With feed demand limited by high prices and human consumption stocks on farm largely moved or traded to take advantage of the buoyant export trade, old crop bean markets have been quiet this week.
- Usual spring yields predicted
New crop markets are likely to trade at better premiums to wheat futures than in recent seasons, as winter bean plantings have been limited by seed availability and there will be competition for spring acres from other crops. Spring yields are likely to return to more normal levels - this could give us a larger bean crop to trade from harvest 2019 but demand is expected to remain strong.
The urea market is slightly weaker this week. Globally, the market dipped down by $30-$40/t, however, the drop in the UK is only small due to current exchange rates between sterling and the US dollar. This dip in the market is enough to attract large buyers but looks to be temporary, as prices are expected to move back up to old levels in the first quarter of 2019.
UK (CF Fertilisers) AN and NS products are still only offered for February delivery. Production issues at both UK plants over the past 12 weeks have caused a backlog on deliveries, meaning it now looks likely that supply won't catch up until mid February.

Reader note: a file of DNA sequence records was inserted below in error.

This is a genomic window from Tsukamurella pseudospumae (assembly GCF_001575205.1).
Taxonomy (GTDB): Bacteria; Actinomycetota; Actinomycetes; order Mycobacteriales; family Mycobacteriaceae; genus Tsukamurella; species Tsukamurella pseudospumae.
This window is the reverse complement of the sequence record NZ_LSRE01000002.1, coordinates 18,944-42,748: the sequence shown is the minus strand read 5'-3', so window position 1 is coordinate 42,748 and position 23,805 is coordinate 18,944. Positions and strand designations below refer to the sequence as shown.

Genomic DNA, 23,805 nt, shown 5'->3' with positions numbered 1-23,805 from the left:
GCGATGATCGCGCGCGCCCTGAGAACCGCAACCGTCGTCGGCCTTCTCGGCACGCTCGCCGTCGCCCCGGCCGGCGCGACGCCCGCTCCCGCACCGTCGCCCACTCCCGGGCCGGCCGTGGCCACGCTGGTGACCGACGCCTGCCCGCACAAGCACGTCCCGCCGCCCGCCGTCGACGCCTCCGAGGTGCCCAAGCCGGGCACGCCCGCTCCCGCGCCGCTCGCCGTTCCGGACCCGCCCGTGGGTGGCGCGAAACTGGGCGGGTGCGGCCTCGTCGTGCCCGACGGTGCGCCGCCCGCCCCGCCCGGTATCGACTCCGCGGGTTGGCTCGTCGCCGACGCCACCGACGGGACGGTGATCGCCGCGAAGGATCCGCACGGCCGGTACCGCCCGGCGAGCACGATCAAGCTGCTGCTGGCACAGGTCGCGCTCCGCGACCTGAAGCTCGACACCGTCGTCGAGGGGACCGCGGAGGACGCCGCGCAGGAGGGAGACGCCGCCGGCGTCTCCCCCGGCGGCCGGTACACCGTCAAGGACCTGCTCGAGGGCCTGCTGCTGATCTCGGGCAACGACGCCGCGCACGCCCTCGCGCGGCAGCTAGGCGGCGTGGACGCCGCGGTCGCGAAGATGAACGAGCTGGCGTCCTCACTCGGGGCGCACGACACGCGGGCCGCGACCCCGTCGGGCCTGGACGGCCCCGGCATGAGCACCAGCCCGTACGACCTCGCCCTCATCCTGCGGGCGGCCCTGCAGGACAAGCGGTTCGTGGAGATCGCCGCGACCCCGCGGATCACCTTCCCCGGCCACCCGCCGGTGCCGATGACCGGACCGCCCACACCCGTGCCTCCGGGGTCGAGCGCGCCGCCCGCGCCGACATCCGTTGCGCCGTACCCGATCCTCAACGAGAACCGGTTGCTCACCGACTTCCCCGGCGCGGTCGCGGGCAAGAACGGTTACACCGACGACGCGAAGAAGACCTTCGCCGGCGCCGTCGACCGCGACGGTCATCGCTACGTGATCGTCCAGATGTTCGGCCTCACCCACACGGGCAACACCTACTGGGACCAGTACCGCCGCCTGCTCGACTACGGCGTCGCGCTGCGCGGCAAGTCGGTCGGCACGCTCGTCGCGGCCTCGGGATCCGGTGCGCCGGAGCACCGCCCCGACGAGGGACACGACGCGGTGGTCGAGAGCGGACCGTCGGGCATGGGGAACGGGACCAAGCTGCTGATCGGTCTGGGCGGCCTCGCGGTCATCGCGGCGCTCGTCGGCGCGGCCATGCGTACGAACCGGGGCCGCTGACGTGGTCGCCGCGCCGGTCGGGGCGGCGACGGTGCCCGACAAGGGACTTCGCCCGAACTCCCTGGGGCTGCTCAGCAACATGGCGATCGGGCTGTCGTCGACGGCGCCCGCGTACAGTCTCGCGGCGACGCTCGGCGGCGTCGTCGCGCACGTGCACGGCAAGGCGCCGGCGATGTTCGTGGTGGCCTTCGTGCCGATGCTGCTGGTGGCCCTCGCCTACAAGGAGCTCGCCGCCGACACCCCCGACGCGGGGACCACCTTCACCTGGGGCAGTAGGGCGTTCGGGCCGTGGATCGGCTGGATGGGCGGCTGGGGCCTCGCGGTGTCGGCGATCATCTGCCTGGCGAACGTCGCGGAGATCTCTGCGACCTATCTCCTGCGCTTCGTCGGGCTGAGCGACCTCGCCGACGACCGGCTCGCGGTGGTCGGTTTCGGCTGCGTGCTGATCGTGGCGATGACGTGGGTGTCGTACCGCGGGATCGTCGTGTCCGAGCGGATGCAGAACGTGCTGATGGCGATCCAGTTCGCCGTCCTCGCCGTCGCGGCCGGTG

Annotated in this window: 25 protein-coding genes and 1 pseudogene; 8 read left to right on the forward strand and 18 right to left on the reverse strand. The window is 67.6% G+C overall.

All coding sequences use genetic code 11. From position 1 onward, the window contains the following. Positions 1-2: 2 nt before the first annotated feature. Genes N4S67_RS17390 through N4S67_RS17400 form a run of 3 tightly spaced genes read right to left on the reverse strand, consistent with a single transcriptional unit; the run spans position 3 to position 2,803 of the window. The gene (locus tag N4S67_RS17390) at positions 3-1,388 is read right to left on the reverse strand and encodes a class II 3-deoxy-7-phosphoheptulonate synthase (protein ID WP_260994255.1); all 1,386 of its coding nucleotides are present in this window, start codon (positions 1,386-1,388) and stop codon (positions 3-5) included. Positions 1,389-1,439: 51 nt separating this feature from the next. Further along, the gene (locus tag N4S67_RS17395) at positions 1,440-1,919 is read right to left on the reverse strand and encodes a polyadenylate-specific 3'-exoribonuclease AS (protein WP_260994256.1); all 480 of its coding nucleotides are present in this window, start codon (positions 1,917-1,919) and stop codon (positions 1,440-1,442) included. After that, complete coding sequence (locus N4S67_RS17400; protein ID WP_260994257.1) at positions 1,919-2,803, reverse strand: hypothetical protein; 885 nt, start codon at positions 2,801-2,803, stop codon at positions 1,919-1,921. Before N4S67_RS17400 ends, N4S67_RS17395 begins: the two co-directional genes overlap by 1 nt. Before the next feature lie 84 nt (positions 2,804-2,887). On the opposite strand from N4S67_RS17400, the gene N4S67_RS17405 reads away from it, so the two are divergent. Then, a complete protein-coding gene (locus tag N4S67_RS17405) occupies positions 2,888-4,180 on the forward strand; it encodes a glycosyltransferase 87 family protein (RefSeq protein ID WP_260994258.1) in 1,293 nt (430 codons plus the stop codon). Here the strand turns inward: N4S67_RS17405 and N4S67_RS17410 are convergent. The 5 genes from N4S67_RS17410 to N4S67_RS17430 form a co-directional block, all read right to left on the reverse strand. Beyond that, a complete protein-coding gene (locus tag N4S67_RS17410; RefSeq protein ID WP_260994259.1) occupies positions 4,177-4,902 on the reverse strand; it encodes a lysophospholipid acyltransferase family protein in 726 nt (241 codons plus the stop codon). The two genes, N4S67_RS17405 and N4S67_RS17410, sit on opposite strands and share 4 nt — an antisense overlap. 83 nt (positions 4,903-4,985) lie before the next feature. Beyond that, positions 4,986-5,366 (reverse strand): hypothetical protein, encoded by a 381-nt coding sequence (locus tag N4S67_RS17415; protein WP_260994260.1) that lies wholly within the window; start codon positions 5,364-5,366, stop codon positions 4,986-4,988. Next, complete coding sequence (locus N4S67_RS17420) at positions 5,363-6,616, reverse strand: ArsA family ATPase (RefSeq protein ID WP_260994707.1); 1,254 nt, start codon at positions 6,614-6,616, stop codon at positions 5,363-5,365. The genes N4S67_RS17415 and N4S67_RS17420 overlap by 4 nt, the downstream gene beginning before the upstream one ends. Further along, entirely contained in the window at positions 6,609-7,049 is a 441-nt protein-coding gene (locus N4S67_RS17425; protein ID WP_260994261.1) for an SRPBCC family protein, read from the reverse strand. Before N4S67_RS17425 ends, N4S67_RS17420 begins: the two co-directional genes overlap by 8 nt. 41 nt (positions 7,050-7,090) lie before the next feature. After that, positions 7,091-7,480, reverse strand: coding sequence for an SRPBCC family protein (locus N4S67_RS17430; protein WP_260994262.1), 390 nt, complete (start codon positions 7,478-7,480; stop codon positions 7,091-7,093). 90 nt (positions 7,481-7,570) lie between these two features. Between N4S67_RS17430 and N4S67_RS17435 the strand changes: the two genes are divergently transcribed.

UK NS grades will be extremely tight for spring and alternative imported products will be a premium again due to current exchange rates between sterling and the dollar. As a result, we strongly recommend you discuss your NS requirements with your Frontier contact before Christmas.
The main upward driver in these markets is the cost of replacement raw materials, again down to exchange rates. TSP is purchased in US dollars and MOP in euros.
If the exchange rates stay at current levels (£1.00 = $1.26/€1.11) an increase in prices, including PK blends, will happen and very soon.
Again, please talk about your requirements whilst stock is available ahead of the predicted increase.